Bake Britain: Cakes And Biscuits Named After British Places

Matt Brown
Feb 29, 2024 By Matt Brown
Originally Published on Oct 06, 2020
A snapshot of Kidadl's Bake Britain map showing cakes and biscuits named after British places.
Age: 0-99
Read time: 3.0 Min

You’ve heard of Yorkshire puddings and Bakewell tarts, but did you know there’s a Shrewsbury cake, Wigan Slappy and a Liverpool Tart?

This map, created by Kidadl, reveals the many baked foods named after parts of Britain -- from Aberdeen Roll in the north of Scotland, to the famous Cornish Pasty of the south-west. Have fun exploring it with your kids, then try our baking section and themed cakes for recipe ideas.
 

foods that might be considered baked

Lancashire appears to be the epicentre of baking. Here you’ll find the rival Eccles cakes and Chorley cakes, both superficially like mince pies, though the Eccles is larger and sweeter. Nearby, the cakes named after the village of Goosnargh are caraway flavoured shortbreads -- more biscuit than cake.

Goosnarghs are not the only cake to stretch the popular understanding of the word. Kendal mint cake is famous as an energy-rich walker’s snack; it’s more a slab of peppermint and sugar than what we might picture in a ‘cake’. The real jokers in the pack, though, are Pontefract cakes, which are tiny discs of liquorice, and are so far removed from a stereotypical cake that they probably shouldn’t be on this map at all. 

Pies come in many regional varieties. 

The south-east of England offers up sugary variety. We find a local derby in London between the Chelsea bun (a cinnamon-spiced currant bun) and the Tottenham cake (a pink-topped sponge). But don’t forget the London bun, an iced currant bun a bit like the more famous Bath Bun. Other cakes that might have been named after parts of London, but are not, include Angel Cake and Victoria Sponge. Meanwhile, Sussex pond pudding and Kentish pond pudding have fallen out of favour as suet-heavy dishes that need hours of steaming. Bedfordshire clangers have also lost some of their fame; the suet dumplings were once so popular that the word ‘clanger’ became a nickname for someone of Bedfordshire.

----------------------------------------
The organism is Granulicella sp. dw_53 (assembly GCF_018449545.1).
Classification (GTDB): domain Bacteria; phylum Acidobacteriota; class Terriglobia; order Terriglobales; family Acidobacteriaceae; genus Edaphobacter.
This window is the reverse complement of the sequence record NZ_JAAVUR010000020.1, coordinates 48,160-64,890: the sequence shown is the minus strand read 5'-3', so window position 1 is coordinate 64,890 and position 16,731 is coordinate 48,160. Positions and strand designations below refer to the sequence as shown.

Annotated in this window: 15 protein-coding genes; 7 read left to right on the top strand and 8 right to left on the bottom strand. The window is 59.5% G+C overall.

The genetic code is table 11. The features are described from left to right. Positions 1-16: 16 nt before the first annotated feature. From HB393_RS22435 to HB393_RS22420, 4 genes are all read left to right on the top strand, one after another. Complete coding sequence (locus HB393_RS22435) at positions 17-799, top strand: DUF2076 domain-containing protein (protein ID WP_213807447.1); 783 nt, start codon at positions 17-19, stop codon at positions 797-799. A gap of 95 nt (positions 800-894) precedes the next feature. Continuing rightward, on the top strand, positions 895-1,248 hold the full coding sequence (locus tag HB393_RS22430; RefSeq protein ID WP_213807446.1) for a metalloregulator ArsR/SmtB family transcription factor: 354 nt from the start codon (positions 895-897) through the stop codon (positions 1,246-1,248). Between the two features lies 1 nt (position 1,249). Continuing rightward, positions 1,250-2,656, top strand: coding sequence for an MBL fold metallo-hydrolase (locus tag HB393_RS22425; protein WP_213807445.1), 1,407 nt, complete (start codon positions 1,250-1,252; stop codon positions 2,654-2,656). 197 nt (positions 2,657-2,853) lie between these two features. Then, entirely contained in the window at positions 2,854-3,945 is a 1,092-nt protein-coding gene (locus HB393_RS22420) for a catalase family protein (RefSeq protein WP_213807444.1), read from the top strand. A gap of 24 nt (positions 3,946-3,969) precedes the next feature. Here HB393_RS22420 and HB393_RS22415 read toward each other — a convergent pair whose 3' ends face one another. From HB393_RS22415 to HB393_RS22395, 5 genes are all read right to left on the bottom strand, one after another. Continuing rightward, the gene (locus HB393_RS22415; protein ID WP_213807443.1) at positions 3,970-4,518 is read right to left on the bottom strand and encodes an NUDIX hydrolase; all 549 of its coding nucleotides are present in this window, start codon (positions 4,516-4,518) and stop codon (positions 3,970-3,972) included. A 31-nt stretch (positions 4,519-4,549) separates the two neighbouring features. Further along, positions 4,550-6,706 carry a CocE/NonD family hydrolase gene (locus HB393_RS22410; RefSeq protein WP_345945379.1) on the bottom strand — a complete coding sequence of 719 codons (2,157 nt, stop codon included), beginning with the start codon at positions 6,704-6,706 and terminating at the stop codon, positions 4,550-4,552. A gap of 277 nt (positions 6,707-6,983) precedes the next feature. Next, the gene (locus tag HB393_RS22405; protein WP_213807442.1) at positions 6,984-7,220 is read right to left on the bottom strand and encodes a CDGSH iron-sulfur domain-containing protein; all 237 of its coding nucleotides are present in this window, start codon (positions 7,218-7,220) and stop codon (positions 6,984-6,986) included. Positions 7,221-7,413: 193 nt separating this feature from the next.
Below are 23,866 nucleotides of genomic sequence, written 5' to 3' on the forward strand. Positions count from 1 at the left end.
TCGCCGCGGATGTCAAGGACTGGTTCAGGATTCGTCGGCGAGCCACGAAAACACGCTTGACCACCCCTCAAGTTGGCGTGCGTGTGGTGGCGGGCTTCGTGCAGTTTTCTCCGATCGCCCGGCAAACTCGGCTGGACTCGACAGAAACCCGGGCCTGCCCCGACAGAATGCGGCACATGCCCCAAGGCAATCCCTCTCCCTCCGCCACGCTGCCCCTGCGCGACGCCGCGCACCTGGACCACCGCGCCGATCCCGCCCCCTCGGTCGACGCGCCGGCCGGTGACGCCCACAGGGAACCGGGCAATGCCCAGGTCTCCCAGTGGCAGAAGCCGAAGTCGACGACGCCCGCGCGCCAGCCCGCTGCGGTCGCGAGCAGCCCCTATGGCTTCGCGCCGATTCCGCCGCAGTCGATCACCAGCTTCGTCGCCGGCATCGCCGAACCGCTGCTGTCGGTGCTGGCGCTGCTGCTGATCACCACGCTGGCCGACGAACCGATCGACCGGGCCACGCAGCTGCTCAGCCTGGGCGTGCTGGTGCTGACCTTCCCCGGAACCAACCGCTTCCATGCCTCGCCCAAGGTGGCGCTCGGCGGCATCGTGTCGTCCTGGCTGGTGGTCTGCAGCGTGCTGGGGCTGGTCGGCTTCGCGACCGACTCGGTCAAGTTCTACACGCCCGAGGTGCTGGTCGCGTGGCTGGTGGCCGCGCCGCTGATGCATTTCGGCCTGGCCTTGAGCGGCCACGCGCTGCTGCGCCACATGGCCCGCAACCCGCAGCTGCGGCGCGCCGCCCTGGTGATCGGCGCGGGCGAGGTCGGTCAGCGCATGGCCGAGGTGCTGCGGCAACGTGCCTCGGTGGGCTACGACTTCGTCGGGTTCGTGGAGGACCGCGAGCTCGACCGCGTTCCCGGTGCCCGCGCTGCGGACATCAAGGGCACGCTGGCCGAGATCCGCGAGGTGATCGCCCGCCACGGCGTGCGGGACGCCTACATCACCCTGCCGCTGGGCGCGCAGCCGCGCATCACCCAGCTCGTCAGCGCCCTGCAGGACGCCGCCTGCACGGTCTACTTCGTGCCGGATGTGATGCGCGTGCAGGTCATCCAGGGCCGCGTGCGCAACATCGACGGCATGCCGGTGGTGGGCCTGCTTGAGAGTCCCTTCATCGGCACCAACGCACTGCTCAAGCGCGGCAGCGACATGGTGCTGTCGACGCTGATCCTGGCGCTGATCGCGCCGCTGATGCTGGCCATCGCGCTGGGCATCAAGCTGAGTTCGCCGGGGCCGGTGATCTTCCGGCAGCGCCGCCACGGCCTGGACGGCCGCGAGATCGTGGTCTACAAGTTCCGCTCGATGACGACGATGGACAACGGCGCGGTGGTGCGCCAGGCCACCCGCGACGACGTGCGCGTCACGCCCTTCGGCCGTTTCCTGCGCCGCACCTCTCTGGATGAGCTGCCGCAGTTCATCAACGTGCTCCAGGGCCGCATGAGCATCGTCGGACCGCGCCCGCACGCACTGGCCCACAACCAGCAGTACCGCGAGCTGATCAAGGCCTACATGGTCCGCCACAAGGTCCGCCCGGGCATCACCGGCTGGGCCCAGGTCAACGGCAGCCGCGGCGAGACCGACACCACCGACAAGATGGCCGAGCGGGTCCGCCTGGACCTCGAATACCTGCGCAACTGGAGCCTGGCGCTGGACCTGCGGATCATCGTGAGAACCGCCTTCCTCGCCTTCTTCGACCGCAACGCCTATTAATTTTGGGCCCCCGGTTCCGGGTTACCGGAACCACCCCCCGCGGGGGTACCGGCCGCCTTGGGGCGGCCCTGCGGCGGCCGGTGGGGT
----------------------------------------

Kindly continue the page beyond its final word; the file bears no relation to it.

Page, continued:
Scotland has a smaller selection at the geographic bakery. The Selkirk bannock is a sweet, fruity bread, supposedly adored by Queen Victoria. Dundee cake also gets royal approval; the fruity, almond-topped cake is said to be a favourite of Elizabeth II. Meatier fare can be found in the Forfar birdie (a meaty shortcrust bake, like a pasties) or the Kilmarnock Pie (a steak and gravy affair created for the local football club). Wales has many blessings, but placename-inspired cakes are not among them. We could find only Welsh cakes, delicious flat griddle cakes made from store cupboard staples. We’re not counting Welsh rarebit, as it’s little more than cheese on toast, and not actually Welsh.

We’ve also included a couple of cheats, for the sake of a laugh. Sandwich, in Kent, did give its name to the popular lunchtime meal, but only indirectly through the 4th Earl of Sandwich, who didn’t even live in the town. Meanwhile, we couldn’t resist including scones on the map. Although the crumbly treats may well be of Scottish origin, they are not thought to be associated with the town of Scone. 

The map only includes foods that might be considered ‘baked’, like cakes, biscuits, puddings and bread. That’s why you won’t find such treats as Lincolnshire sausages, Worcestershire sauce or Caerphilly cheese or the map. If you think we’ve missed something, drop matt@kidadl.com a line.

See also

Baking without flour… some simple recipes.

Make a book cake for kids who love reading.

Make a giant jaffa cake!
 

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Written by Matt Brown

Bachelor of Science specializing in Chemistry, Master of Research specializing in Biomolecular Sciences

Matt Brown picture

Matt BrownBachelor of Science specializing in Chemistry, Master of Research specializing in Biomolecular Sciences

With a Bachelor's degree in Chemistry and a Master's in Residency specializing in Biomolecular Sciences and roots in the Midlands, Matt has developed a passion for writing about London. As a former editor and prolific contributor to Londonist.com, he has authored several books exploring the city's hidden gems. In addition to his work, Matt enjoys spending time with his two preschool-aged children.

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